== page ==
Borghi's exceptional performance in the 1985 Intercontinental Cup final (Argentinos Juniors lost to Juventus on penalties) drew the attention of A.C. Milan president Silvio Berlusconi, and Borghi was signed for the club in 1987. Borghi was drafted in alongside Dutchmen Marco van Basten and Ruud Gullit, but, since teams were allowed on only two foreign players, he was loaned out to Como for the 1987–88 season. The next year the maximum number of foreign players was increased to three, but Milan coach Arrigo Sacchi – who had won respect by securing the Scudetto a few months earlier – asked his team to sign another Dutch player, Frank Rijkaard, instead of bringing Borghi back, as Berlusconi wished. Afterwards Borghi left Italy and tried his luck in Switzerland with Neuchâtel Xamax, before returning to South America where he played for River Plate, Flamengo and Independiente. Eventually he wound up in Chile, winning the Recopa Sudamericana and Copa Interamericana with Colo-Colo in 1992, and concluded his playing career with Santiago Wanderers in 1999.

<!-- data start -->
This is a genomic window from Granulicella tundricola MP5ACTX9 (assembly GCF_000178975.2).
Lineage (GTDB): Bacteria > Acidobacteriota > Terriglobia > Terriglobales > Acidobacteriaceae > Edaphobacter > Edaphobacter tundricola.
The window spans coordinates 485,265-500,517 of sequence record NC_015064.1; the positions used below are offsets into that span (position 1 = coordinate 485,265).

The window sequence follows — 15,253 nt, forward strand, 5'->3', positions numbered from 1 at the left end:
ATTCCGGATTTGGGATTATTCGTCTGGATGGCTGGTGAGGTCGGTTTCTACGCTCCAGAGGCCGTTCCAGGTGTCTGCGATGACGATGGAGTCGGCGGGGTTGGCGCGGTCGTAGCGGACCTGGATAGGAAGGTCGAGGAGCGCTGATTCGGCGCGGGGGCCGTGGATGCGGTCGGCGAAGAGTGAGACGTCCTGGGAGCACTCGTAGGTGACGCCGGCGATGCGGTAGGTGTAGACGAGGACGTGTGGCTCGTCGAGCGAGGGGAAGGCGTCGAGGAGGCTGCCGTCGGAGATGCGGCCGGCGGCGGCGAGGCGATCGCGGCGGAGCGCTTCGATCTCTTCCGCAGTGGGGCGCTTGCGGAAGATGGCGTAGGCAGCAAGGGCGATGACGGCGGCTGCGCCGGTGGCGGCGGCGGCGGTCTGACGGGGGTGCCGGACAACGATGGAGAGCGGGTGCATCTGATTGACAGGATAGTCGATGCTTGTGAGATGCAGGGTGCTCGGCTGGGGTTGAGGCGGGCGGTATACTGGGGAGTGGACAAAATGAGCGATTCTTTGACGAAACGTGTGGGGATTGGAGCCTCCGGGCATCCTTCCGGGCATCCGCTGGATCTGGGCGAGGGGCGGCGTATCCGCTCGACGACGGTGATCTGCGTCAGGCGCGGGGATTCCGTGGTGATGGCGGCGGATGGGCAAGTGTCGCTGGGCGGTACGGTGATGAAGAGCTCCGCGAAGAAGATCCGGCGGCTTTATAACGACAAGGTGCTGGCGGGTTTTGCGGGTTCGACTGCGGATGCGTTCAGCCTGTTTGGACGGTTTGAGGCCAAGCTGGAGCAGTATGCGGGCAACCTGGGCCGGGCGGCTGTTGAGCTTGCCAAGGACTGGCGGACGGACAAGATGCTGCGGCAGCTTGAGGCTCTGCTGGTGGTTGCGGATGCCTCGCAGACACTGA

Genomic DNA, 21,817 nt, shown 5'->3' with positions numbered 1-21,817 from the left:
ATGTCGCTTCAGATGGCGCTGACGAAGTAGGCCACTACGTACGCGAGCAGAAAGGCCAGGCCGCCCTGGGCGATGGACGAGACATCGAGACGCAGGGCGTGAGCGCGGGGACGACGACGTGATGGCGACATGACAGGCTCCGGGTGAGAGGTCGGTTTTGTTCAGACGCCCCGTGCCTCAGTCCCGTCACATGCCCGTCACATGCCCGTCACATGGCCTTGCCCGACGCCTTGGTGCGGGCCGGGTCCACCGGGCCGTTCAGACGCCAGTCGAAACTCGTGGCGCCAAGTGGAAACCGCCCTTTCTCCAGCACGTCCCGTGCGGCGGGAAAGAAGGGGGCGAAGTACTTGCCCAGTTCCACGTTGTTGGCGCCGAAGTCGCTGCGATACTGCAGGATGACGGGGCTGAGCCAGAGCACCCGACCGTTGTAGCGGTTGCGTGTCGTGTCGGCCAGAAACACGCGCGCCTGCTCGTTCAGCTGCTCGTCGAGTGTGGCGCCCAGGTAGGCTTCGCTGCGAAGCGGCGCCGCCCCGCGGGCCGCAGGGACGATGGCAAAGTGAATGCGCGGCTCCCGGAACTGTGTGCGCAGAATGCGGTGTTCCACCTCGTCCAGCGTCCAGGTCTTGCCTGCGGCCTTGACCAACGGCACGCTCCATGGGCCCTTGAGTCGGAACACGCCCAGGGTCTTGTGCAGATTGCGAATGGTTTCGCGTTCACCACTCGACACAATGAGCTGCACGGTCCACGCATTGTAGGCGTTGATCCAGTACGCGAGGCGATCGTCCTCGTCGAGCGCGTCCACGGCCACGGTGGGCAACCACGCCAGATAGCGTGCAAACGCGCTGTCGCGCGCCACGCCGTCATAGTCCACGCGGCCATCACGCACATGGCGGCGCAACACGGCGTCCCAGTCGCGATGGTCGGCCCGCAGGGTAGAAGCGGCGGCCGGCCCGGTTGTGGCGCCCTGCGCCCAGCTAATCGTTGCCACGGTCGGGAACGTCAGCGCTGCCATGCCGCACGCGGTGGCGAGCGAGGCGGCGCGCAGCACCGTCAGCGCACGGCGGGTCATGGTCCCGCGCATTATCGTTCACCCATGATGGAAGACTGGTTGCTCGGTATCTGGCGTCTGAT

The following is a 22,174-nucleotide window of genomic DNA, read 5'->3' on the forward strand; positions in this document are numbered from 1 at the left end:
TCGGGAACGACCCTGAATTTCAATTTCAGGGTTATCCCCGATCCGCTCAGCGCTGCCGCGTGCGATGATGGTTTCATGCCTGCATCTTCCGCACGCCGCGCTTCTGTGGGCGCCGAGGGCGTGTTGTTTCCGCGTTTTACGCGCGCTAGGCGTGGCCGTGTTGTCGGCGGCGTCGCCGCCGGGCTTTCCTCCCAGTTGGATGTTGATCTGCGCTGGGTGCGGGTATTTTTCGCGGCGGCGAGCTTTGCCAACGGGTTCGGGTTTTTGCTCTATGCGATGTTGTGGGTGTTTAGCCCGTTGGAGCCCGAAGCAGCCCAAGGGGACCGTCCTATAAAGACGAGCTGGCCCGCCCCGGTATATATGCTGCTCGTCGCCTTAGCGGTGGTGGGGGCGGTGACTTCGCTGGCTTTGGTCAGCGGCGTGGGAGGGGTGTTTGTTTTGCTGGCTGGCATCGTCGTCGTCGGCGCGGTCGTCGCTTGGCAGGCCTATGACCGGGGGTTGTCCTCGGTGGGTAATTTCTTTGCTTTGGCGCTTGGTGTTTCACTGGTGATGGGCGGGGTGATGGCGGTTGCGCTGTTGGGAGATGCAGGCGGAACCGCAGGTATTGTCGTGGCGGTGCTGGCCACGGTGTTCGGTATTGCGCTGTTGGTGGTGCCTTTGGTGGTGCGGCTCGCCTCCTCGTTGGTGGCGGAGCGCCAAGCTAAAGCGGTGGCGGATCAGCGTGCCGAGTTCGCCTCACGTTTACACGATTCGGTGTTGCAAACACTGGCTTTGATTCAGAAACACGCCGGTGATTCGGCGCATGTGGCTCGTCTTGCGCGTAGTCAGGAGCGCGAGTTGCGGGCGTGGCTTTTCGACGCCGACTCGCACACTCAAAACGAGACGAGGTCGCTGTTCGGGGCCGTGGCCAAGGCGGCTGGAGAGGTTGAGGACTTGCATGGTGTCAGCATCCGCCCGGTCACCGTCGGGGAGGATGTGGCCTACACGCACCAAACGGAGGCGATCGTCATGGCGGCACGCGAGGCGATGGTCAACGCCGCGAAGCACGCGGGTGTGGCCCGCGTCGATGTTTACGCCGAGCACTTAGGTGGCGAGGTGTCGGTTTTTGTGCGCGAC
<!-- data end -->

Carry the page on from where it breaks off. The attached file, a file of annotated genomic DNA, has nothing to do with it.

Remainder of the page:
International career[edit]

Borghi was called up to the Argentina national team for the 1986 FIFA World Cup in Mexico, where he won the World Cup with Argentina and played alongside Diego Maradona at his peak.

Managerial career[edit]

Borghi in 2006, as manager of Chilean club Colo Colo

After retiring as a player, Borghi started a career as a manager in Chile, between 2004 and 2005 he worked as the coach of Audax Italiano.

In 2006 Borghi was appointed as the coach of Colo-Colo. He led the team to four consecutive league championships between 2006 and 2007. He also led the club to the final of the 2006 Copa Sudamericana and received the South American Coach of the Year award in 2006.